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How do i connect my guitar to laptop, then to amp? any help appreciated

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Hey. I have a guitar that i'd like to start recording from. I know i need a special cord to do this and an adapter err sumn. Then some other things i really don't know about. Some of these things i have no idea where to find.

 

I'd like to know how i can connect my guitar to my laptop

--What do i need?

--The best quality?

--How does it work/how to set up?

--suggestions

 

ALSO i'd like to know how to connect my guitar to my laptop and then to my amp (which is enabled with a "line-out" and cd/tape input). its a Kustom amp.

 

I pretty much want to play out from the amp via laptop, and i'd like to record on the laptop. I have this program that acts as guitar pedals on my computer. But i cant hook up my guitar yet because i dont have the necessary components ya see.

 

I have the software, but lack the hardware.

 

I'm not a tech geek, but i'll try my best to understand whats up with this.

 

Any help appreciated. Thanks.

 

**i have windows vista pc

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I recommend that you buy a Edirol UA-4FX it's an external USB audio capture device, it comes bundled with SONAR LE, and also has drivers for Win-Vista.

 

I use it with Reaper and with my Fender Cyber-Twin. The CT has a impedance loaded XLR-Out, that mimics a mic'd speaker. I ran a XLR cord from the CT to the UA-4FX, and monitor the audio using the headphones on the UA-4FX. It has Output jacks so that you can connect speakers if you want.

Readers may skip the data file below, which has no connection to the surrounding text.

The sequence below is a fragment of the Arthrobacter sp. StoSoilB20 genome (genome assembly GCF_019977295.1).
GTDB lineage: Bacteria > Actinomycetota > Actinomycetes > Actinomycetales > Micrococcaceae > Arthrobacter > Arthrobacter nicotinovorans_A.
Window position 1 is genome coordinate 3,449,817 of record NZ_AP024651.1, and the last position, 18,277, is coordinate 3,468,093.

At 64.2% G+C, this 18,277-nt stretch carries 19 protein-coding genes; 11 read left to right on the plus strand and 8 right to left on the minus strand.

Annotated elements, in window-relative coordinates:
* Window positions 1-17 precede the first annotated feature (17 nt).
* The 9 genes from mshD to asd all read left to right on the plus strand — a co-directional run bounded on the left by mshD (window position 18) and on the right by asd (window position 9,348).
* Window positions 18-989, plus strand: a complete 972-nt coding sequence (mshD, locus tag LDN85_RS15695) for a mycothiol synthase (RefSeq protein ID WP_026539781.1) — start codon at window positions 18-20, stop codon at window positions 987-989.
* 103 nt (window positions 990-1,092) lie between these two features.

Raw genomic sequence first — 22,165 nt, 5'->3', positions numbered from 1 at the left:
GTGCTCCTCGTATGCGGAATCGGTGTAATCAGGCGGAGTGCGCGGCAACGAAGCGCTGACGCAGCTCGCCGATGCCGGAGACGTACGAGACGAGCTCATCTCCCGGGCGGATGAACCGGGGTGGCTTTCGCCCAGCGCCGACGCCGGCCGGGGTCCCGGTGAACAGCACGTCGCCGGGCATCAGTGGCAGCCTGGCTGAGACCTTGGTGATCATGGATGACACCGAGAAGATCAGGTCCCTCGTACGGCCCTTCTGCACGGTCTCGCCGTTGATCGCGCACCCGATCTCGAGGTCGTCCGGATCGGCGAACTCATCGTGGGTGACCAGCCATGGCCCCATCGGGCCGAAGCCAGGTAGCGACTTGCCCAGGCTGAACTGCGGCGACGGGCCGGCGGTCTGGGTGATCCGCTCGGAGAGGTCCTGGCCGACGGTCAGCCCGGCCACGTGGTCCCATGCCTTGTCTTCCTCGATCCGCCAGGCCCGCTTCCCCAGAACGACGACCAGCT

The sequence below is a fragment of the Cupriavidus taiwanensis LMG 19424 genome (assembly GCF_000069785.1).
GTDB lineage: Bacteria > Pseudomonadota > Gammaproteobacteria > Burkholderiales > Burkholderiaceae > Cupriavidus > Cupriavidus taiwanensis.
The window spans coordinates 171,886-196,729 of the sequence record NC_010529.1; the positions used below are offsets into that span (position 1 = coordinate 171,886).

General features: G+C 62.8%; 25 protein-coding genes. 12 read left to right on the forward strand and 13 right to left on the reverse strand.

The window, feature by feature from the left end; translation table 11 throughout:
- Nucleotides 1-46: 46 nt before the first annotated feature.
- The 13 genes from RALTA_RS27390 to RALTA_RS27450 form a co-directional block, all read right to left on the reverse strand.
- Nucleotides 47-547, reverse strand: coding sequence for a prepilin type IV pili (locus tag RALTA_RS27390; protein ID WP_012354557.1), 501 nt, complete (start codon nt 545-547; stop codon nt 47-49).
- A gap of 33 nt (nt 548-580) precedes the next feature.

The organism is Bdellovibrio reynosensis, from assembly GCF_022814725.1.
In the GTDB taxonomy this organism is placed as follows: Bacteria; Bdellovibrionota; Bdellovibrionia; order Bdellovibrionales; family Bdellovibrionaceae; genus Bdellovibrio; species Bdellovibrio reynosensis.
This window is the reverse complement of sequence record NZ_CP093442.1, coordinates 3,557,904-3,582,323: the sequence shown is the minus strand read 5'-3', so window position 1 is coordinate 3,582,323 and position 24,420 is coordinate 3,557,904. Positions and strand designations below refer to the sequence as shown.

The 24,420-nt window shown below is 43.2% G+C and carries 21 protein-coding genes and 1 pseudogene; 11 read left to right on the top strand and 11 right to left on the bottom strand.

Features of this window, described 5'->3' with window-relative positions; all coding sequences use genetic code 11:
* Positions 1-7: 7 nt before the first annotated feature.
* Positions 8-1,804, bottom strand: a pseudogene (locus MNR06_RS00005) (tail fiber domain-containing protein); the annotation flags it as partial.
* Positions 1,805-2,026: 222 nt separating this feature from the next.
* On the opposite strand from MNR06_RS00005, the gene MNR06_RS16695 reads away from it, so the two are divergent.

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Hi

 

I use Guitar Tracks 3 software to mix on the computer and use my Zoom 3030 for effects. I run into the Zoom

for my guitar and then from the Zoom into the in jack on my audio card. The cord is 1/4 inch out of the Zoom

to an 1/8 inch into the audio card. I have zero latency this way. Using software effects you play and there is a delay

when you hear it. My way there is no delay.

Happy recordings

 

CW

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I run thru the digitech RP80 into the mic or line in to the comp then run the out line to a stereo amp for the right and left. You would want a mono line out to run into a guitar amp or adapter. I use 1/4 inch to 1/8 cords and a stereo 1/8 to two RCA left and right jacks.

Effects I have seen on the computer programs have latency (delay) so they can't be used in real time just in mixing applications

 

 

Hi

 

I use Guitar Tracks 3 software to mix on the computer and use my Zoom 3030 for effects. I run into the Zoom

for my guitar and then from the Zoom into the in jack on my audio card. The cord is 1/4 inch out of the Zoom

to an 1/8 inch into the audio card. I have zero latency this way. Using software effects you play and there is a delay

when you hear it. My way there is no delay.

Happy recordings

 

CW

 

sorry off T

 

I have the older guitar tracks 2, How is 3 and what are the best new features on it?